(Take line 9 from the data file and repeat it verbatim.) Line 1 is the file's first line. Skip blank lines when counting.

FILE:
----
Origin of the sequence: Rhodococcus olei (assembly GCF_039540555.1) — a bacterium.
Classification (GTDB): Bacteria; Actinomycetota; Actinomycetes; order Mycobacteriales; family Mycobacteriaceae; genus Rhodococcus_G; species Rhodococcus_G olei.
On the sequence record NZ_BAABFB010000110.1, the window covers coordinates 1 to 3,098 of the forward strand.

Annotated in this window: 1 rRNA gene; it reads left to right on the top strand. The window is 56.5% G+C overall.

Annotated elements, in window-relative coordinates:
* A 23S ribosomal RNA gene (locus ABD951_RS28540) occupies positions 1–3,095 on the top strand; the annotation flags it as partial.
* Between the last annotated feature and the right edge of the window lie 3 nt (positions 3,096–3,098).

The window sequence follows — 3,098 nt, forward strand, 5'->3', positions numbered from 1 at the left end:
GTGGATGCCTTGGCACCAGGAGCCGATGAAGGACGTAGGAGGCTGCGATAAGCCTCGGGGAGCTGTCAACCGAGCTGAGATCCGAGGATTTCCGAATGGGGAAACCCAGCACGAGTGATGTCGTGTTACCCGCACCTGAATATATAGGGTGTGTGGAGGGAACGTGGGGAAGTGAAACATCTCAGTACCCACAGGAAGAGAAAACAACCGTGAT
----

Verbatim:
GTGGATGCCTTGGCACCAGGAGCCGATGAAGGACGTAGGAGGCTGCGATAAGCCTCGGGGAGCTGTCAACCGAGCTGAGATCCGAGGATTTCCGAATGGGGAAACCCAGCACGAGTGATGTCGTGTTACCCGCACCTGAATATATAGGGTGTGTGGAGGGAACGTGGGGAAGTGAAACATCTCAGTACCCACAGGAAGAGAAAACAACCGTGAT